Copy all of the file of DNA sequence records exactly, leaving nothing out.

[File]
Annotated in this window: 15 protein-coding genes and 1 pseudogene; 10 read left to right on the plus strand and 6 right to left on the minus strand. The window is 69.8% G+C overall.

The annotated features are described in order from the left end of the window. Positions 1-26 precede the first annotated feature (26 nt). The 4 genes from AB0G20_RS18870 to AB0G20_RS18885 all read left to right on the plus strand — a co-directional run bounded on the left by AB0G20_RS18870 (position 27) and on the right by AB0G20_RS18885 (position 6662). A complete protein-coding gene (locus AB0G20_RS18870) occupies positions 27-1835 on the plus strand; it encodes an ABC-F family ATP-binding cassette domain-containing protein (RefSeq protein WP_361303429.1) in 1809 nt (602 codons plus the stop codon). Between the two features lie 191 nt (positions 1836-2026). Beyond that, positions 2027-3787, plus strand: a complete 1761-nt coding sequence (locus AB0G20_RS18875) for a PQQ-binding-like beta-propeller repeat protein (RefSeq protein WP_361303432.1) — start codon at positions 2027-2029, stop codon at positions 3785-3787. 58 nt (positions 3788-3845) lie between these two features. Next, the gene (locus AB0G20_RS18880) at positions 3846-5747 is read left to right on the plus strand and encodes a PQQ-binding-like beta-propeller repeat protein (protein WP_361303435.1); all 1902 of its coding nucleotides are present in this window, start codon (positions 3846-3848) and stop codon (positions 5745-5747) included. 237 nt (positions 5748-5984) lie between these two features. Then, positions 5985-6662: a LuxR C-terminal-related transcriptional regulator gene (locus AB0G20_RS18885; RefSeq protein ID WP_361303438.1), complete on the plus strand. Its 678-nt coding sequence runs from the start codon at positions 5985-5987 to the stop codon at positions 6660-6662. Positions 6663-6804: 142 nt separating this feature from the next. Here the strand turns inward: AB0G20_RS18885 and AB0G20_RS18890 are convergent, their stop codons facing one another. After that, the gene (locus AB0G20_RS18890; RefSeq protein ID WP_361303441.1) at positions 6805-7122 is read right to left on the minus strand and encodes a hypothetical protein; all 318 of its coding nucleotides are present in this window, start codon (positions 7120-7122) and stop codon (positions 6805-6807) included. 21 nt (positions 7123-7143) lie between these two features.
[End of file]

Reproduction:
Annotated in this window: 15 protein-coding genes and 1 pseudogene; 10 read left to right on the plus strand and 6 right to left on the minus strand. The window is 69.8% G+C overall.

The annotated features are described in order from the left end of the window. Positions 1-26 precede the first annotated feature (26 nt). The 4 genes from AB0G20_RS18870 to AB0G20_RS18885 all read left to right on the plus strand — a co-directional run bounded on the left by AB0G20_RS18870 (position 27) and on the right by AB0G20_RS18885 (position 6662). A complete protein-coding gene (locus AB0G20_RS18870) occupies positions 27-1835 on the plus strand; it encodes an ABC-F family ATP-binding cassette domain-containing protein (RefSeq protein WP_361303429.1) in 1809 nt (602 codons plus the stop codon). Between the two features lie 191 nt (positions 1836-2026). Beyond that, positions 2027-3787, plus strand: a complete 1761-nt coding sequence (locus AB0G20_RS18875) for a PQQ-binding-like beta-propeller repeat protein (RefSeq protein WP_361303432.1) — start codon at positions 2027-2029, stop codon at positions 3785-3787. 58 nt (positions 3788-3845) lie between these two features. Next, the gene (locus AB0G20_RS18880) at positions 3846-5747 is read left to right on the plus strand and encodes a PQQ-binding-like beta-propeller repeat protein (protein WP_361303435.1); all 1902 of its coding nucleotides are present in this window, start codon (positions 3846-3848) and stop codon (positions 5745-5747) included. 237 nt (positions 5748-5984) lie between these two features. Then, positions 5985-6662: a LuxR C-terminal-related transcriptional regulator gene (locus AB0G20_RS18885; RefSeq protein ID WP_361303438.1), complete on the plus strand. Its 678-nt coding sequence runs from the start codon at positions 5985-5987 to the stop codon at positions 6660-6662. Positions 6663-6804: 142 nt separating this feature from the next. Here the strand turns inward: AB0G20_RS18885 and AB0G20_RS18890 are convergent, their stop codons facing one another. After that, the gene (locus AB0G20_RS18890; RefSeq protein ID WP_361303441.1) at positions 6805-7122 is read right to left on the minus strand and encodes a hypothetical protein; all 318 of its coding nucleotides are present in this window, start codon (positions 7120-7122) and stop codon (positions 6805-6807) included. 21 nt (positions 7123-7143) lie between these two features.